3)Japan’s composite index slipped to 46.7 from 48.5 with it mostly due to services which fell by 2 pts to 45.7. Manufacturing was down .3 to 49.7. Again, lets blame covid for the drop in services. “Short term activity will undoubtedly be hampered by rising coronavirus disease cases, as the government declared a state of emergency in Tokyo and introduced further measures to curb rising infection rates.” Positively, “new orders in manufacturing recorded an expansion for the first time in two years.”
4)Australia’s manufacturing and services composite index fell to 56 from 56.6 but the components were mixed as manufacturing rose 1.5 pts m/o/m to 57.2 while services fell by 1.2 pts to 55.8. Markit said the growth momentum in services “was stymied by the Covid-19 pandemic and border restrictions.” With manufacturing, “Good producers enjoyed the fastest expansion in both sales and production in over 3 years.”
5)The Eurozone January manufacturing and services composite index fell to 47.5 from 49.1 but around the estimate of 47.6. With the lockdowns, services fell to 45 from 46.4 while manufacturing stayed well above 50 at 54.7 vs 55.2. Within manufacturing though, Germany is the clear standout which “contrasted with a renewed fall in production in France and a comparatively subdued rise in the rest of the Eurozone.” Looking forward, “The roll out of vaccines has meanwhile helped sustain a strong degree of confidence about prospects for the year ahead, though the recent rise in virus case numbers has caused some pull back in optimism.”
6)The UK composite index for January fell to 40.6 from 50.4 and that was well below the estimate of 45.5. Services plunged to 38.8 from 49.4 and manufacturing was lower too at 52.9 from 57.5. Manufacturing could also blame Brexit “which has led to increasingly widespread supply delays, rising costs and falling exports.” The positive, “Encouragingly, the current downturn looks far less severe than that seen during the first national lockdown, and businesses have become increasingly optimistic about the outlook, thanks mainly to progress in rolling out Covid-19 vaccines.”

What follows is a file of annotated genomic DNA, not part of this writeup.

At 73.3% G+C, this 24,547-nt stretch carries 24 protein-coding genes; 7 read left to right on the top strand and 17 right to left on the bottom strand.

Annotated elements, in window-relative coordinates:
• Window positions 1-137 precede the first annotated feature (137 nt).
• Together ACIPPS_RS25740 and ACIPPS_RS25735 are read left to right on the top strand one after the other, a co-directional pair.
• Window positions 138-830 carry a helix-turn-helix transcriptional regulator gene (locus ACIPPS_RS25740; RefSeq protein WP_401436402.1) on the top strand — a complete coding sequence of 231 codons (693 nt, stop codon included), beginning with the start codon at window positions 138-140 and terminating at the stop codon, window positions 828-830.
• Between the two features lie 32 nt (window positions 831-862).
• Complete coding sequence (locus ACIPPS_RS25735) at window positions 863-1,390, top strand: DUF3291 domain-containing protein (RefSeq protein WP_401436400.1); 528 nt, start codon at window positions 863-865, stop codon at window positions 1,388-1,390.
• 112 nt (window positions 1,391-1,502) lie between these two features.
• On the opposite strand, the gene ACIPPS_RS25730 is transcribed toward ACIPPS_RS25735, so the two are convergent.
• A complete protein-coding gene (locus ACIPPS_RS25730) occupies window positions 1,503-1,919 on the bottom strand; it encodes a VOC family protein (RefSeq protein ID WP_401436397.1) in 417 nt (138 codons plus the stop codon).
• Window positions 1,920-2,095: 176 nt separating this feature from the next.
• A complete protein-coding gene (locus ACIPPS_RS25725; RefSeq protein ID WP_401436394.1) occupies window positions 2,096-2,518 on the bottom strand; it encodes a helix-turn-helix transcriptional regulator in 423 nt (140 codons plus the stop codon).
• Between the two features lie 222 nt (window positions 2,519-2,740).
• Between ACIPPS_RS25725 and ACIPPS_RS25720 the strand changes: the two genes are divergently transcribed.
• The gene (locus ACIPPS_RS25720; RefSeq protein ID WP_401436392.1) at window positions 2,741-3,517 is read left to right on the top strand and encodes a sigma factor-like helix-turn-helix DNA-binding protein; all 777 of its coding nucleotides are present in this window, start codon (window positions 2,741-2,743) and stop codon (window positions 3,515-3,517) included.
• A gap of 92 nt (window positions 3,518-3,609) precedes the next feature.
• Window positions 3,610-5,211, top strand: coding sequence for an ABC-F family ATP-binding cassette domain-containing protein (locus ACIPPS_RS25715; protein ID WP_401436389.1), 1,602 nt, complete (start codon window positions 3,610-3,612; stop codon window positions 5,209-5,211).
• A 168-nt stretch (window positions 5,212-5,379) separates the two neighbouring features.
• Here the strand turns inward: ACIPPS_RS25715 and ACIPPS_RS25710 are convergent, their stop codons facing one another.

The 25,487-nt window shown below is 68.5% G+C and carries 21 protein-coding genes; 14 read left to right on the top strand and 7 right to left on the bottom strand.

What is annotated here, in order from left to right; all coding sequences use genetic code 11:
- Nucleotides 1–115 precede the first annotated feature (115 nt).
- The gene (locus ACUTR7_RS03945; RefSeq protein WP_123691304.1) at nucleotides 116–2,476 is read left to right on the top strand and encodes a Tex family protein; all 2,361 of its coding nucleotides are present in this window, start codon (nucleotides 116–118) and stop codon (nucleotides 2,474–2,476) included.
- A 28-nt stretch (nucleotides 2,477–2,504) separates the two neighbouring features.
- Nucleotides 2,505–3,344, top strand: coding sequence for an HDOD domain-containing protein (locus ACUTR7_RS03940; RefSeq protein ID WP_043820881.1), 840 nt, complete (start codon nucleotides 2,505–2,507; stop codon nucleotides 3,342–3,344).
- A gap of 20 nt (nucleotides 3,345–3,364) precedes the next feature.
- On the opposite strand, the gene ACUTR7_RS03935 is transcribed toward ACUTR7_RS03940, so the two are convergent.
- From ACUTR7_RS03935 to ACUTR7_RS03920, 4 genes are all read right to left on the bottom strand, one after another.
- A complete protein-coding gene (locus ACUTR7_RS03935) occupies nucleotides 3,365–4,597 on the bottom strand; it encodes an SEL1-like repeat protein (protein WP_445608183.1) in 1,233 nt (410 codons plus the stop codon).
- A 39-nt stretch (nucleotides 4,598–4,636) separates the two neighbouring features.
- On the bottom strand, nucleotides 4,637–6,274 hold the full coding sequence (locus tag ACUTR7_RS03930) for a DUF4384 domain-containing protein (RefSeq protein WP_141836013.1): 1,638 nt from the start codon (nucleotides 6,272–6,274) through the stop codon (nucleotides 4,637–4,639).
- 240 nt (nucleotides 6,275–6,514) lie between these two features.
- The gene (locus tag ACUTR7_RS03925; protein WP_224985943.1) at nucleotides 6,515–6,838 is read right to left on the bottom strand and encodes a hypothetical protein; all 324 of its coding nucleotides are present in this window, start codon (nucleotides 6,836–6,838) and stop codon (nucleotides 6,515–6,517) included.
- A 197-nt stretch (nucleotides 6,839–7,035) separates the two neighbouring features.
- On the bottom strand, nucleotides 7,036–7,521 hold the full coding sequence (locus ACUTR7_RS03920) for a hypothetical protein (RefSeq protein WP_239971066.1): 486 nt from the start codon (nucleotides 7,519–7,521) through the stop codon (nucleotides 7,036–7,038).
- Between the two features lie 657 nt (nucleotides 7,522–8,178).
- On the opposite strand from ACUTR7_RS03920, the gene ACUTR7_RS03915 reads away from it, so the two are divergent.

7)The UK January CBI industrial orders index fell to -38 from -25 but not far from the estimate of -35. The new lockdowns seem to have mattered here. CBI said “Manufacturers across the board are continuing to battle major headwinds, with domestic and export orders notably falling.” On inflation, “With growing costs and materials shortages mounting further pressure on firms at a time when they’re experiencing much less demand, the Government must avoid tapering off existing business support with a cliff edge in March.”
8)In the UK, December CPI was up by .6% y/o/y, double the level of November and one tenth more than expected. The core rate was higher by 1.4% y/o/y vs 1.1% in November and also one tenth above the estimate. PPI also rose one tenth more than forecasted.